Professor Leonard Swidler is one of the most revered figures in interreligious dialogue in the U.S. At Temple University in Philadelphia, where he has taught since 1966, he has expanded his work from ecumenical dialogue among Christians, to Jewish/ Christian dialogue, to the whole spectrum of interreligious conversation. He is founder of the Journal of Ecumenical Studies and the Dialogue Institute. He is the author of the Dialogue Decalogue, which offers an essential foundation for interreligious dialogue. Joshua Stanton, Editor-in-Chief, interviewed Swidler for Interreligious Dialogue, the website for the Journal of Interreligious Dialogue. Swidler described the trajectory of his interfaith experience, a path that is familiar to many who find themselves engaged in dialogue:
Swidler: It began as intra-Christian dialogue. But post-Vatican II, it broke out of the box. We started dialoguing with Jews… and once you turned away from looking inward and started looking outward, it developed a kind of momentum to keep going…. We needed to find ways to translate theory into action in life in organizations and institutions.
Stanton What’s in store for the Dialogue Institute in the future?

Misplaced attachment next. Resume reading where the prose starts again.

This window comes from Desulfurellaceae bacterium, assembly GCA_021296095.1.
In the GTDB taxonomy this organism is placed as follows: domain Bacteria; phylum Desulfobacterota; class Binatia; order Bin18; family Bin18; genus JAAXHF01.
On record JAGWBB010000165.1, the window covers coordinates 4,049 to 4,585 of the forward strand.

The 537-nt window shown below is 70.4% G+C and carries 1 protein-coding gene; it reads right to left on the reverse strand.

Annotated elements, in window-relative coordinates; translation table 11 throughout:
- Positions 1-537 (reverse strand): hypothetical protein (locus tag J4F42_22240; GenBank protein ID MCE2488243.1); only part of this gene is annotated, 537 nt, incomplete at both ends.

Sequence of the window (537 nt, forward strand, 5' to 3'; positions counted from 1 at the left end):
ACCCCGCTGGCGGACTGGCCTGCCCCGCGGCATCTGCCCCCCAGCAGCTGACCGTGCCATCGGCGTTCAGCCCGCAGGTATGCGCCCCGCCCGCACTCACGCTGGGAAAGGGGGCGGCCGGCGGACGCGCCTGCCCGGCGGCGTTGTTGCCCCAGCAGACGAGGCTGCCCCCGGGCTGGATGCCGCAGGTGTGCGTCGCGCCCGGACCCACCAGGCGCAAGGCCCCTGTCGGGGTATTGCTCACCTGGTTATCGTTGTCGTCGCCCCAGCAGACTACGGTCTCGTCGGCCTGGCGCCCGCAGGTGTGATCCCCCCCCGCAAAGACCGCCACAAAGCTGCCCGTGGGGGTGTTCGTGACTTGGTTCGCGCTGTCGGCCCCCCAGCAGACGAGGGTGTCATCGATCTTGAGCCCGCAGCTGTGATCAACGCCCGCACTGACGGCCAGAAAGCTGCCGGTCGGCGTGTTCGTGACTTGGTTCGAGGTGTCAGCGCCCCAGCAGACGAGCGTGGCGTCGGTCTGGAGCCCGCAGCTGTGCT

Swidler: Three years ago we received substantial funding to expand our staff…. Despite the current economy, you can expect to see us expand even more in the future. We have three major initiatives planned: one with Israeli women – Jewish, Christian, and Muslim – of al-Qasemi Academy, which is a teachers college primarily for Arab women… another is with Saudi professors, who are also coming for a week of training… and a third is interreligious dialogue a training for all U.S. Military Chaplains in Europe, and for two different combat brigades about to deploy to Iraq and Afghanistan
More broadly, we hope to bring together religious figures and leaders and global business. These are the two most powerful forces for change in the world. We tend to think of them as antithetical rather than working together. But they can and should be brought together.
Read the rest of the interview, and about the work of Leonard Swidler: